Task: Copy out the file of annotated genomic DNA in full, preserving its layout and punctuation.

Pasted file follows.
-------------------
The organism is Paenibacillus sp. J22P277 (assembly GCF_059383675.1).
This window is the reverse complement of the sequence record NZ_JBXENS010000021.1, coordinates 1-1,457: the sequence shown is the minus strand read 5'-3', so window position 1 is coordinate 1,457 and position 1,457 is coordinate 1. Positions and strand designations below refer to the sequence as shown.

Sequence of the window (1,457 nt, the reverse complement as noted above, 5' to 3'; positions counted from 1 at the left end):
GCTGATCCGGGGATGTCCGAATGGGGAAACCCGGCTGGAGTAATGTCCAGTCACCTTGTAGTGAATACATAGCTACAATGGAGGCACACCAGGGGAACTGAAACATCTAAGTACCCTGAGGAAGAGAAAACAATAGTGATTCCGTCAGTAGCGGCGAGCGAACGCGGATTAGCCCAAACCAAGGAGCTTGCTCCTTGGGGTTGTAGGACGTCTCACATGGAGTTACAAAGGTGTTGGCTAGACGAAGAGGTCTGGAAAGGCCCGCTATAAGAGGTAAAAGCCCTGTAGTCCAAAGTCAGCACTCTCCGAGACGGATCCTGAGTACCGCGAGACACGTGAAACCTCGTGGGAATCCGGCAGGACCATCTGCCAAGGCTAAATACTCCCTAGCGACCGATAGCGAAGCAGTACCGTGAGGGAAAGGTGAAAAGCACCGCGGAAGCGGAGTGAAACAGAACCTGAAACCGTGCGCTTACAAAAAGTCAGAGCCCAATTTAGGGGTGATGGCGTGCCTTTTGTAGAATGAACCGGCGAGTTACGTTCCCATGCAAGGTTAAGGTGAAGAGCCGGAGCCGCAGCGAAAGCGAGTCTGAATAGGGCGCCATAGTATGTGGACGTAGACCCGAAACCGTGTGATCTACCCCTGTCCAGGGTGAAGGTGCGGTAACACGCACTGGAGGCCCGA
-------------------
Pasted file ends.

The organism is Paenibacillus sp. J22P277 (assembly GCF_059383675.1).
This window is the reverse complement of the sequence record NZ_JBXENS010000021.1, coordinates 1-1,457: the sequence shown is the minus strand read 5'-3', so window position 1 is coordinate 1,457 and position 1,457 is coordinate 1. Positions and strand designations below refer to the sequence as shown.

Sequence of the window (1,457 nt, the reverse complement as noted above, 5' to 3'; positions counted from 1 at the left end):
GCTGATCCGGGGATGTCCGAATGGGGAAACCCGGCTGGAGTAATGTCCAGTCACCTTGTAGTGAATACATAGCTACAATGGAGGCACACCAGGGGAACTGAAACATCTAAGTACCCTGAGGAAGAGAAAACAATAGTGATTCCGTCAGTAGCGGCGAGCGAACGCGGATTAGCCCAAACCAAGGAGCTTGCTCCTTGGGGTTGTAGGACGTCTCACATGGAGTTACAAAGGTGTTGGCTAGACGAAGAGGTCTGGAAAGGCCCGCTATAAGAGGTAAAAGCCCTGTAGTCCAAAGTCAGCACTCTCCGAGACGGATCCTGAGTACCGCGAGACACGTGAAACCTCGTGGGAATCCGGCAGGACCATCTGCCAAGGCTAAATACTCCCTAGCGACCGATAGCGAAGCAGTACCGTGAGGGAAAGGTGAAAAGCACCGCGGAAGCGGAGTGAAACAGAACCTGAAACCGTGCGCTTACAAAAAGTCAGAGCCCAATTTAGGGGTGATGGCGTGCCTTTTGTAGAATGAACCGGCGAGTTACGTTCCCATGCAAGGTTAAGGTGAAGAGCCGGAGCCGCAGCGAAAGCGAGTCTGAATAGGGCGCCATAGTATGTGGACGTAGACCCGAAACCGTGTGATCTACCCCTGTCCAGGGTGAAGGTGCGGTAACACGCACTGGAGGCCCGA